At Stephen F. Austin State University in Nacogdoches, administrators plan to spend this week seeking answers to a question they never thought they would have to deal with: How do you legally distribute an unexpected philanthropic windfall to the family of a student athlete?

This, apparently, is what happens when a previously unknown basketball player hits a last-second shot to beat Duke during Thanksgiving week, and word quickly gets out that there is a GoFundMe campaign for the player’s family, whose home and church were badly damaged when Hurricane Dorian hit the Bahamas earlier this year.

“This has been unbelievable,” Norris Bain, whose son Nathan hit the aforementioned shot, said in an interview Thursday, after he watched tens of thousands of dollars pour into the account in 24 hours. “It has truly been life-changing.”

The water had risen more than 10 feet at the Bains’ home. Their church, where Norris is the pastor, was heavily hit, too.

Norris Bain said he was laying in bed in the Bahamas on Tuesday night, watching Stephen F. Austin push the No. 1-ranked Blue Devils into overtime when he turned to his wife, Ashell, with a premonition.

He told her he just knew — deep in his bones, the way a preacher or a father knows — that Nathan (who goes by Nate), a senior forward for the underdog Lumberjacks, was going to be the hero.

Ashell looked at her husband and laughed. “She said, ‘You crazy,’” Norris said. As it turned out, crazy was just limbering up.

With the final seconds winding down and the score tied, Duke lost the ball. After a scramble, it ended up in the hands of the Lumberjacks forward Gavin Kensmil who was on the seat of his pants underneath the basket. He flicked a pass to Bain, who eluded two defenders — and then, after he appeared to double dribble — raced the length of the court to score on a layup an instant before the buzzer sounded.

The Lumberjacks mobbed Bain. His basket handed Duke, a 27-1/2-point favorite, its first nonconference loss at Cameron Indoor Stadium in nearly 20 years, and the first at home to a mid-major team since 1983.

And that’s when the donations began to roll in — and in and in.

Kara Carpenter, Stephen F. Austin’s assistant athletic director for compliance, said the school had started a GoFundMe account in September to help Bain raise money for his parents’ home in a way that would not violate NCAA rules. It had raised about $2,000 by Tuesday night and had not had a contribution in a month. But after his layup and an emotional postgame television interview, donations skyrocketed. As of Friday afternoon, the total had climbed to more than $137,000 with more than 3,500 people contributing.

“We wanted to reach the most people and control the donations so that people weren’t handing him cash on the side of the road,” Carpenter said.

NCAA Bylaw (g) was put on the books in 2001, long before online fundraising became popular. It allows schools to raise funds for athletes (and their families) who have been hit by extraordinary circumstances (e.g. natural disasters) as long as the schools track expenses and make sure that excess funds go to charity.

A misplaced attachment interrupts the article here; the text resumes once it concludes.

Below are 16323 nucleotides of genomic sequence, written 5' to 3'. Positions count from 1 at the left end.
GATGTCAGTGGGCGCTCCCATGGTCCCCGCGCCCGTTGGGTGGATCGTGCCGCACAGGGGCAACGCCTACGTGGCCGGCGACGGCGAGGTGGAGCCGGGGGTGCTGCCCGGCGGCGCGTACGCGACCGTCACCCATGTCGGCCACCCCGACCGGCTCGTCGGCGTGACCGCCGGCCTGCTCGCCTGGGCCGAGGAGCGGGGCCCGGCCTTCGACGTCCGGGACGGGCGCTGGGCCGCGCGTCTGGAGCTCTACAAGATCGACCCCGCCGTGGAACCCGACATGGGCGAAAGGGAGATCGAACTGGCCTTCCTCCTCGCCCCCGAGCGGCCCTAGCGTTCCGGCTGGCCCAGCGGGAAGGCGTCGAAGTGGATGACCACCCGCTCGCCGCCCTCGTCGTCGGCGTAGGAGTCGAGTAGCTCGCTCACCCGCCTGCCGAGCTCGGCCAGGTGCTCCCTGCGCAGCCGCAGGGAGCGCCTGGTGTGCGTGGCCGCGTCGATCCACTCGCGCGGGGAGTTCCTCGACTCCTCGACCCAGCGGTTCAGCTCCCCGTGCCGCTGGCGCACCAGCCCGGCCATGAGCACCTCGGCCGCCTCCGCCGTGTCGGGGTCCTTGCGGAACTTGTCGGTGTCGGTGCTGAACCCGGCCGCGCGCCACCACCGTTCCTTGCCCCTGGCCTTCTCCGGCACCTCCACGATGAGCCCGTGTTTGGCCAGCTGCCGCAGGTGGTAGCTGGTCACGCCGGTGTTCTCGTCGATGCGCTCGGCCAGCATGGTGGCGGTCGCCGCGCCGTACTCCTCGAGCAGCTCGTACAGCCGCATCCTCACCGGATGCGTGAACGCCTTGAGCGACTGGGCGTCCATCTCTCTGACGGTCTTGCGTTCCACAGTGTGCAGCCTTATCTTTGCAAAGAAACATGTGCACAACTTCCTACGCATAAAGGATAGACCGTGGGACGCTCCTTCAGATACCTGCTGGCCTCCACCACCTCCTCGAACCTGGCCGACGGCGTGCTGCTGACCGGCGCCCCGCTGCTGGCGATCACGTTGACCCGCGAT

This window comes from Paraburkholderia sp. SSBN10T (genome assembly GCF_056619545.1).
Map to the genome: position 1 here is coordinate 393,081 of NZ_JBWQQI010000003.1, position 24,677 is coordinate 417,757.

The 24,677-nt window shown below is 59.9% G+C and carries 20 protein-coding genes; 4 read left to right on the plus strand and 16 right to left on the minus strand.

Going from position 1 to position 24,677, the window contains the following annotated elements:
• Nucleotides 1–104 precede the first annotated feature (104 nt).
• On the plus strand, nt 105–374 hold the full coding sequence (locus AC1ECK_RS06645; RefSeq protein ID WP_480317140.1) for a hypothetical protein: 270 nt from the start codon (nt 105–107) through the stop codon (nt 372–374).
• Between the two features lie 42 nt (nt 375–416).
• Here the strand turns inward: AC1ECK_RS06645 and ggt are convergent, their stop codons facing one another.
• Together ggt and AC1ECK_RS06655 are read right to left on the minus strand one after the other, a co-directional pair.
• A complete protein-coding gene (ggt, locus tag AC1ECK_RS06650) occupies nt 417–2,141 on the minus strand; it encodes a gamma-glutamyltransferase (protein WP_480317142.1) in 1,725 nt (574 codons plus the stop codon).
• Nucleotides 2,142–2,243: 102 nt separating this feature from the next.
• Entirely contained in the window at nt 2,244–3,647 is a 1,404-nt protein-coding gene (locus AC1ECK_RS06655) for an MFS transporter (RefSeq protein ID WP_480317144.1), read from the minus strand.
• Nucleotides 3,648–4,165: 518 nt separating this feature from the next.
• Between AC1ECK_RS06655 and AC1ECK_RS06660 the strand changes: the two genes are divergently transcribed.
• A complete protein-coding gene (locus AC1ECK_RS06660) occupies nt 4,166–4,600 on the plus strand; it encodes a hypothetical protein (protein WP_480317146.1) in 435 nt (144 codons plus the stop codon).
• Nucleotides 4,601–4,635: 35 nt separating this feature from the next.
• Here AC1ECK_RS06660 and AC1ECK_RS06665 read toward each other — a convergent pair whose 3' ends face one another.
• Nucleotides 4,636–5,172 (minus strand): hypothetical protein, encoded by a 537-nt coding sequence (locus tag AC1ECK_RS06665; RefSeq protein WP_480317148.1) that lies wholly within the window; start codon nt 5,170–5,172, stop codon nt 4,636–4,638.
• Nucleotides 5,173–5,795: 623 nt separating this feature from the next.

The limits of the bylaw were tested earlier this month when broadcaster Jay Williams wanted to set up a GoFundMe page to raise the $11,500 that Memphis freshman James Wiseman must donate to charity before he can become eligible once he completes a 12-game suspension. That is the amount of money Wiseman’s mother accepted from Memphis coach Penny Hardaway — then Wiseman’s high school coach — for moving expenses. The NCAA ruled that such an arrangement was not permissible.

Bain’s case, however, falls neatly within the NCAA guidelines. But the spike in donations made the case far less simple than it was before Bain’s game-winning shot.

Norris Bain said his 4,000-square foot home was insured for $350,000, but that it will likely cost more than that to rebuild. Two of the three building supply stores on the island were all but wiped out, leaving lumber and Sheetrock in short supply. The most efficient — albeit expensive — way to get building materials, he said, is to order them in Florida and have them shipped by boat to Freeport, which is about 90 miles east of Fort Lauderdale.

When the donations were a little over $2,000, as they were as recently as early Tuesday night, the money seemed certain to patch a hole or two in the rebuilding budget. Now, though, it could go to quite a bit more.

Carpenter said the funds would be distributed to the Bains once they provide receipts for goods and services that comply with the NCAA bylaws. It’s not clear the funds can be used to rebuild or refurbish the church where Norris has served as minister. Excess funds must be donated to a charity and it is unclear whether Tabernacle Baptist Church would be considered a charity, Carpenter said.

Dorian left more than 60 dead, more than 250 missing and caused more than $7 billion in damage.

“We lost a lot of material things, but I’m so thankful I can still see my daughters, my sons, my wife,” said Norris, who has four children between ages 27 and 11. “I have a neighbor who lost his wife. I saw a former student the Friday before the storm and she’s still missing. We’re learning to be thankful — just thankful to be alive.”

In the aftermath of the storm, Nate, 24, wanted to come home from school. But his parents insisted that Nate remain. They had sent him to Bel Aire, Kansas, in high school so that he might develop his basketball talent like another Bahamian, Buddy Hield, who is now with the Sacramento Kings.

Nate had endured surgeries to his knee (twice), ankle and back, missing nearly all of the 2016-17 season. He is on track to graduate in May with a degree in kinesiology and a minor in public health.